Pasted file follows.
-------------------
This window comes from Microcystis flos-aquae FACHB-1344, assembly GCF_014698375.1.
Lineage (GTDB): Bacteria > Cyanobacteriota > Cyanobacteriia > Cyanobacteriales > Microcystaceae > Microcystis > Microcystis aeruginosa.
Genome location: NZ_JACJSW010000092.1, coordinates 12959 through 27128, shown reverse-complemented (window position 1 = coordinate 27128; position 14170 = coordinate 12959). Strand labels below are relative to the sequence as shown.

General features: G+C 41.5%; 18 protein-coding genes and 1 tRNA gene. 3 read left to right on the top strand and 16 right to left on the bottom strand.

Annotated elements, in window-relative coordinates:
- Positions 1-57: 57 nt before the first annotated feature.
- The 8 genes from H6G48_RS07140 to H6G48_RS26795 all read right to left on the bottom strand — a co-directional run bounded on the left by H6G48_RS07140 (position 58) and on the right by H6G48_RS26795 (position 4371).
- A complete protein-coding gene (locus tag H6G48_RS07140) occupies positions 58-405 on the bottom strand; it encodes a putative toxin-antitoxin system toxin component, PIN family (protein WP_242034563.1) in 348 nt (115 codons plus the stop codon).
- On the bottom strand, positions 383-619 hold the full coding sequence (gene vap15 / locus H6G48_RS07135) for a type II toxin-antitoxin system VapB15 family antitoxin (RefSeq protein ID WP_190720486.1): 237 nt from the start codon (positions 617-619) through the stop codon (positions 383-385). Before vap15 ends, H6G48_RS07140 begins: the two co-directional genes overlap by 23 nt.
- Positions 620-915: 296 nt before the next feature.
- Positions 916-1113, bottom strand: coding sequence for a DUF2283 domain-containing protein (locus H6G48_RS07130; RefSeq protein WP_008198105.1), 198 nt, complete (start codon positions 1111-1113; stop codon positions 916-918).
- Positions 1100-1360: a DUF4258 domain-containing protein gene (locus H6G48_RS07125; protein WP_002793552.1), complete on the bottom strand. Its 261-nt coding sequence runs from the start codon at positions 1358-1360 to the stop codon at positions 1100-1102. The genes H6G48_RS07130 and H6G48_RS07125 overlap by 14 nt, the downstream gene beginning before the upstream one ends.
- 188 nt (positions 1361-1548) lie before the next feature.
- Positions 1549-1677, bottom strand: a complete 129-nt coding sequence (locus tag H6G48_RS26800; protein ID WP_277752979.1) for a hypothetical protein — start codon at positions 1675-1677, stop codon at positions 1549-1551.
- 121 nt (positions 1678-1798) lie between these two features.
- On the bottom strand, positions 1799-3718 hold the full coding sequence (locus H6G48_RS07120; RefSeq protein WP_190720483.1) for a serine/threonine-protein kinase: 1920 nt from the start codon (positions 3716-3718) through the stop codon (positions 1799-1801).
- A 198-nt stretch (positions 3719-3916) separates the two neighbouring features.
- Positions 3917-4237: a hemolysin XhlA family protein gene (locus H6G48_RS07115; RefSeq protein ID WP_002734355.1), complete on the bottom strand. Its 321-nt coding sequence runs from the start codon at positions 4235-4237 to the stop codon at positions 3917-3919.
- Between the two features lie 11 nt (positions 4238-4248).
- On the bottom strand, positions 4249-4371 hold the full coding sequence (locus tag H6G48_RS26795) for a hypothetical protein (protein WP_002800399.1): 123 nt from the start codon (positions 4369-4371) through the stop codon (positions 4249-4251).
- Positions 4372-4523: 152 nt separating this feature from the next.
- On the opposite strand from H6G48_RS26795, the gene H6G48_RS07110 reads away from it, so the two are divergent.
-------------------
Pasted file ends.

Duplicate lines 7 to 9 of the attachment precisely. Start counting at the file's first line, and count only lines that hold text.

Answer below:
- The 8 genes from H6G48_RS07140 to H6G48_RS26795 all read right to left on the bottom strand — a co-directional run bounded on the left by H6G48_RS07140 (position 58) and on the right by H6G48_RS26795 (position 4371).
- A complete protein-coding gene (locus tag H6G48_RS07140) occupies positions 58-405 on the bottom strand; it encodes a putative toxin-antitoxin system toxin component, PIN family (protein WP_242034563.1) in 348 nt (115 codons plus the stop codon).
- On the bottom strand, positions 383-619 hold the full coding sequence (gene vap15 / locus H6G48_RS07135) for a type II toxin-antitoxin system VapB15 family antitoxin (RefSeq protein ID WP_190720486.1): 237 nt from the start codon (positions 617-619) through the stop codon (positions 383-385). Before vap15 ends, H6G48_RS07140 begins: the two co-directional genes overlap by 23 nt.